Florida Historical Society Harry T. And Harriette V. Moore Award
Opening a window onto the little-known Japanese-American heritage of Florida, Yamato Colony is the true tale of a daring immigrant venture that left behind an important legacy. Ryusuke Kawai tells how a Japanese farming settlement came to be in south Florida, far from other Japanese communities in the United States.
Kawai's captivating story takes readers back to the early twentieth century, a time when Japanese citizens were beginning to look to possibilities for individual wealth and success overseas. Poor, unlucky in love, and dreaming of returning rich to marry his sweetheart, a young man named Sukeji Morikami boarded a passenger steamer at the port of Yokohama and set off to make his fortune.
Morikami was drawn by promises from his compatriot Jo Sakai, founder of an agricultural community called Yamato between Boca Raton and Delray Beach, Florida. Sakai extolled the prospects of raising pineapples and other crops amid the state's economic boom and exciting developments like Flagler's East Coast Railway. This book follows the experiences of Morikami and his fellow Yamato settlers through World War II, when the struggling colony closed for good. Morikami held on to his hopes for Yamato until the end, when at last, the lone survivor, he donated the land that would become the widely visited Morikami Museum and Japanese Gardens.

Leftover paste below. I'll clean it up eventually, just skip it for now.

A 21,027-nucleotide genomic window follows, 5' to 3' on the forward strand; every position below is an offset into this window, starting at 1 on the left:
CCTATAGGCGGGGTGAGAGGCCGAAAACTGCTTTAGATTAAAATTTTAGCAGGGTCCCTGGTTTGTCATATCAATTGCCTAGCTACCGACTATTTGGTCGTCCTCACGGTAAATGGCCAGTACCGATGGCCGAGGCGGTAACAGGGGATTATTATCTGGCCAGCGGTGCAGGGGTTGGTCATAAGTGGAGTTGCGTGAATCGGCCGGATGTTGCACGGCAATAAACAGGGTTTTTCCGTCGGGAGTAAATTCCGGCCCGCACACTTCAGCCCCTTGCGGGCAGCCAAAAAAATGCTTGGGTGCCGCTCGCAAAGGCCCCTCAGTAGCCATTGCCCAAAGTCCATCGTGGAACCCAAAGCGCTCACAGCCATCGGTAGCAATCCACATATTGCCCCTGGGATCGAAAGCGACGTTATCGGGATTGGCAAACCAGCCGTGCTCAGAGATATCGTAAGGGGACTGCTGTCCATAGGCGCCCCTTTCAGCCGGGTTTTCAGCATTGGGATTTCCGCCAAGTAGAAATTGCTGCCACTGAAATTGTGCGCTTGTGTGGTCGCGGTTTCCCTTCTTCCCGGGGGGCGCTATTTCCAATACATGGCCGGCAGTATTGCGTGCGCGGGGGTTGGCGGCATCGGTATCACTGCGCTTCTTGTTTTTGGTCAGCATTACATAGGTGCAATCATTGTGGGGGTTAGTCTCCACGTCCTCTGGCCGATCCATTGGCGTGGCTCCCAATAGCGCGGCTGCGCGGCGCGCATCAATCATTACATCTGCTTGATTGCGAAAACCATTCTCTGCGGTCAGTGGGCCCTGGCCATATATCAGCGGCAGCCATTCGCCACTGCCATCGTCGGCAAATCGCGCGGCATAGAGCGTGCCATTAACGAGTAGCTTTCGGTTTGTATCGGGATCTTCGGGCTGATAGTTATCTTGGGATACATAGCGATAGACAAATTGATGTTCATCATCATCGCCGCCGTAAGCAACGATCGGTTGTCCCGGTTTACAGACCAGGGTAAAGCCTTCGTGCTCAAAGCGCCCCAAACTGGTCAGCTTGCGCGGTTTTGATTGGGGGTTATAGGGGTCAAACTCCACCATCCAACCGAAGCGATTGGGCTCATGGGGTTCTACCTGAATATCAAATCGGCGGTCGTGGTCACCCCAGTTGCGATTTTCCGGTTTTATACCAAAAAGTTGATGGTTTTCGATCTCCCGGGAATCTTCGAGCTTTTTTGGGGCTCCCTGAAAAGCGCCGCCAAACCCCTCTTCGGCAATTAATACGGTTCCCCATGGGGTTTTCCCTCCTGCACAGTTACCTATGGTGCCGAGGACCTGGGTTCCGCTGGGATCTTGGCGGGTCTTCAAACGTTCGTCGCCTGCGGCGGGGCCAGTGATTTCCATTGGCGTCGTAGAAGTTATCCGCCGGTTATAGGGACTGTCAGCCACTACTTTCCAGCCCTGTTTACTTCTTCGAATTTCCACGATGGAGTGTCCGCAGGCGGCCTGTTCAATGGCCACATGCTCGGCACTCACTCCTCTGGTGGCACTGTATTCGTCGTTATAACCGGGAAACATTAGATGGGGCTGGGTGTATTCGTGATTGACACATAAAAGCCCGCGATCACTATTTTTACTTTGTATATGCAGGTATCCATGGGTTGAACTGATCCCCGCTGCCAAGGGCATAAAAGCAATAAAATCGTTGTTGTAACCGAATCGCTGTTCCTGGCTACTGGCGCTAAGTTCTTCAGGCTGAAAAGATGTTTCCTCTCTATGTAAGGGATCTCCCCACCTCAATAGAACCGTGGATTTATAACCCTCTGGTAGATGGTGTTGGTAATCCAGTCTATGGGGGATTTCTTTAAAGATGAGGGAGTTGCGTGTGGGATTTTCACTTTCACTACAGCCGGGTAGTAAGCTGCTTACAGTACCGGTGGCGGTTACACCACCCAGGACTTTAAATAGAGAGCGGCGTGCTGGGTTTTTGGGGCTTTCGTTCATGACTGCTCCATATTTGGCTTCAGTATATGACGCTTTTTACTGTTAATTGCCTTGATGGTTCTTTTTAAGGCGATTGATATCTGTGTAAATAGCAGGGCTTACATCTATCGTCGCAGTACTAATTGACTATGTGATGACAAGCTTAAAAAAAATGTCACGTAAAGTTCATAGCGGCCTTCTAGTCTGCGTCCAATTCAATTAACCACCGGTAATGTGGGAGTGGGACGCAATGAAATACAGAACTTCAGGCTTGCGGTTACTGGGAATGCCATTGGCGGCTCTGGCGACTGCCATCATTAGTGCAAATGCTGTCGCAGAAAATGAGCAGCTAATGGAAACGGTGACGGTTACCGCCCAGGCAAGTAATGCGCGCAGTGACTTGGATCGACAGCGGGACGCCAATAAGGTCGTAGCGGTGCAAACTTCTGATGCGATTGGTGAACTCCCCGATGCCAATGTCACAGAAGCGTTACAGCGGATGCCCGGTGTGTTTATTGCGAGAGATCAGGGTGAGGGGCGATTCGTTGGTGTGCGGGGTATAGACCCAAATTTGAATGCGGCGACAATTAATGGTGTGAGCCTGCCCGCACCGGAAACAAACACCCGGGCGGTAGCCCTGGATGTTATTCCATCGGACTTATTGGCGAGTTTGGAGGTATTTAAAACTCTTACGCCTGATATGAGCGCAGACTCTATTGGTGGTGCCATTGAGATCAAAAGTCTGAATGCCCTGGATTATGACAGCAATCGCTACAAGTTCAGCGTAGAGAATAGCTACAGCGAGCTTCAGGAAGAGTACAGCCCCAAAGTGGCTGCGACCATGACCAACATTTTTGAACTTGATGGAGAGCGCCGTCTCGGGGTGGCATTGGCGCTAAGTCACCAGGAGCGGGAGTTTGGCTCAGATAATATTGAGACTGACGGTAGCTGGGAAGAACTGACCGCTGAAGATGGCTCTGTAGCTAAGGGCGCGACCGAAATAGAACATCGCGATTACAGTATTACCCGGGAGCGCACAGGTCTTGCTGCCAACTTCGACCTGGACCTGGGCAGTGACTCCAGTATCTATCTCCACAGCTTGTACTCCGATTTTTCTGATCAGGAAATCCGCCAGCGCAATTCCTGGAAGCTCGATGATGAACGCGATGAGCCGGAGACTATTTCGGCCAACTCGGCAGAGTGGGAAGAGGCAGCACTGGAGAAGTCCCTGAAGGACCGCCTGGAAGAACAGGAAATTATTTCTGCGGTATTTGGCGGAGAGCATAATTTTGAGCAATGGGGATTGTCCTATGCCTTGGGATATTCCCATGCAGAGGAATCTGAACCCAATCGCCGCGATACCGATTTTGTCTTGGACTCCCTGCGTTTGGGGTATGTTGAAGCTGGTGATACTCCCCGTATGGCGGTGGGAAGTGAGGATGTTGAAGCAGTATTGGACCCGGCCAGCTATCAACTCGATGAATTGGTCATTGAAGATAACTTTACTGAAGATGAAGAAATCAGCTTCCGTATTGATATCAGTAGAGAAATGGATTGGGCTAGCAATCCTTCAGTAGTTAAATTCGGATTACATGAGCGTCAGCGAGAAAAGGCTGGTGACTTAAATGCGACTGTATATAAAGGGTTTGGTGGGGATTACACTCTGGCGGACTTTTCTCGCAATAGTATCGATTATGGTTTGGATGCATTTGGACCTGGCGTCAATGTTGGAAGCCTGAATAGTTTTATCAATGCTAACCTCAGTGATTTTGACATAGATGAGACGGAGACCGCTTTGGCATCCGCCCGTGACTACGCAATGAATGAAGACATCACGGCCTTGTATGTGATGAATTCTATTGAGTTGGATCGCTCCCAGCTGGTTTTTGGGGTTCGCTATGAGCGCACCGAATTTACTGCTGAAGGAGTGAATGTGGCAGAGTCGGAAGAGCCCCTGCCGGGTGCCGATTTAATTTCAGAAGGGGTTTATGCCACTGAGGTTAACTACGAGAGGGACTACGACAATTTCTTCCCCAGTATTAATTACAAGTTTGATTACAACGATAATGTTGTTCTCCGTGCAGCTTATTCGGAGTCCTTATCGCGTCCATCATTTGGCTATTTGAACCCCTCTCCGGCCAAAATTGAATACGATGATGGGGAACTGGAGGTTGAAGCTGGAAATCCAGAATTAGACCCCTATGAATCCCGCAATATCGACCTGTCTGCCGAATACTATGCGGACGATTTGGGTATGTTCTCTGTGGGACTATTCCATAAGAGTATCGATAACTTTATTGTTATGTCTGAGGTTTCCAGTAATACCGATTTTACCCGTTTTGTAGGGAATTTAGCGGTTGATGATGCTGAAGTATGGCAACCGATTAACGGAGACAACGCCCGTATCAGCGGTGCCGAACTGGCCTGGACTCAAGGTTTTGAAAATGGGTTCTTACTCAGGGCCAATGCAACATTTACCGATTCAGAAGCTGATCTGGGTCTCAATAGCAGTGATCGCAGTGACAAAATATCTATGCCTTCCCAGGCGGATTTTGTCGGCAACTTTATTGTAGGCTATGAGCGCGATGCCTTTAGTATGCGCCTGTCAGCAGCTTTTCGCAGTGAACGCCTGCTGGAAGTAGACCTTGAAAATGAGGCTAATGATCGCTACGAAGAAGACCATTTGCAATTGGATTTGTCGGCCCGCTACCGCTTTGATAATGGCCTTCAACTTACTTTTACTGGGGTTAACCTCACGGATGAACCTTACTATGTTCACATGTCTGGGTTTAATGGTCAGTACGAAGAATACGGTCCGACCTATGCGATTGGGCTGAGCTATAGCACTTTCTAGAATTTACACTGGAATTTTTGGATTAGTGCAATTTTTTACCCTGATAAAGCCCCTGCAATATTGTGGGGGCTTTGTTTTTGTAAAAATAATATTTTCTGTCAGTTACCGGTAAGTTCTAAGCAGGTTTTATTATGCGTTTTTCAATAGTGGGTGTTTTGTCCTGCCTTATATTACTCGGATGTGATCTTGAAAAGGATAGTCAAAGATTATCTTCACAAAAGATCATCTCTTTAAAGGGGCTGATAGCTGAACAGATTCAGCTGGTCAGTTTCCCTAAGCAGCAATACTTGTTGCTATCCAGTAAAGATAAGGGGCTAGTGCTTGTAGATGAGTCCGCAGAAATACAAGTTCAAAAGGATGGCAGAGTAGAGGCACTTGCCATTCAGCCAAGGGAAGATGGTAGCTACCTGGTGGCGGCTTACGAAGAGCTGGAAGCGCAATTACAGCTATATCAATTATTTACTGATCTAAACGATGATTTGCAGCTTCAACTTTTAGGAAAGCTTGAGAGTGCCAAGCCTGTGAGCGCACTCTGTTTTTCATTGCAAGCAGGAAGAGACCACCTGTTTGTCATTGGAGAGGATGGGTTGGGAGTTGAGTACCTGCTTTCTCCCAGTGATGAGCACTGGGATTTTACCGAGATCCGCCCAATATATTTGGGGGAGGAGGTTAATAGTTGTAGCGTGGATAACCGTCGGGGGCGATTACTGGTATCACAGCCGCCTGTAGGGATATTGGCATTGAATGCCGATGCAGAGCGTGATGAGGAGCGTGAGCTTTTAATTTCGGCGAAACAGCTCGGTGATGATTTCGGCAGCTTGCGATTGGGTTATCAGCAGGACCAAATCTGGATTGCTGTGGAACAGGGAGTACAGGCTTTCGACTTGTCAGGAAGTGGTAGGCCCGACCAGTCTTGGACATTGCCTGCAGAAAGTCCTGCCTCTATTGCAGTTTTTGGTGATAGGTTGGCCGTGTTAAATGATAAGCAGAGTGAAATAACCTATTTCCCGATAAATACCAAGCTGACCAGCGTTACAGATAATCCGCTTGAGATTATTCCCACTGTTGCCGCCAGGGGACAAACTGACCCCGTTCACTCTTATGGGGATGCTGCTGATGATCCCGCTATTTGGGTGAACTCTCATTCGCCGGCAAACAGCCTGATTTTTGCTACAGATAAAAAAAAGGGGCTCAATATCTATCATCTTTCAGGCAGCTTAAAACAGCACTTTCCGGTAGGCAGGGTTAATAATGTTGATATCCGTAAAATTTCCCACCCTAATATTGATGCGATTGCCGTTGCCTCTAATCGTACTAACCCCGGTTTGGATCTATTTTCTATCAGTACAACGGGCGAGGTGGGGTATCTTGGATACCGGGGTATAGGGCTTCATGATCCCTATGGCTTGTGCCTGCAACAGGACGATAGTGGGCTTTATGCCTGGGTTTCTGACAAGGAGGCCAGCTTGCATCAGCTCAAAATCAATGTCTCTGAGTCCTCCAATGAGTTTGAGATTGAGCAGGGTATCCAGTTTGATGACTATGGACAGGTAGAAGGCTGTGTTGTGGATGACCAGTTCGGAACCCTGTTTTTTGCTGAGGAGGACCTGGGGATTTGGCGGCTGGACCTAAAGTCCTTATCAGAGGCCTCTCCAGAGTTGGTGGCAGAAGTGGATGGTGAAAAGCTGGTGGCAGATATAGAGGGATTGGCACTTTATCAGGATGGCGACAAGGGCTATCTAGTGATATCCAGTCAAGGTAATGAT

Celebrating the lives of ordinary men and women who left their homes and traveled an enormous distance to settle and raise their families in Florida, this book brings to light a unique moment in the state's history that few people know about today.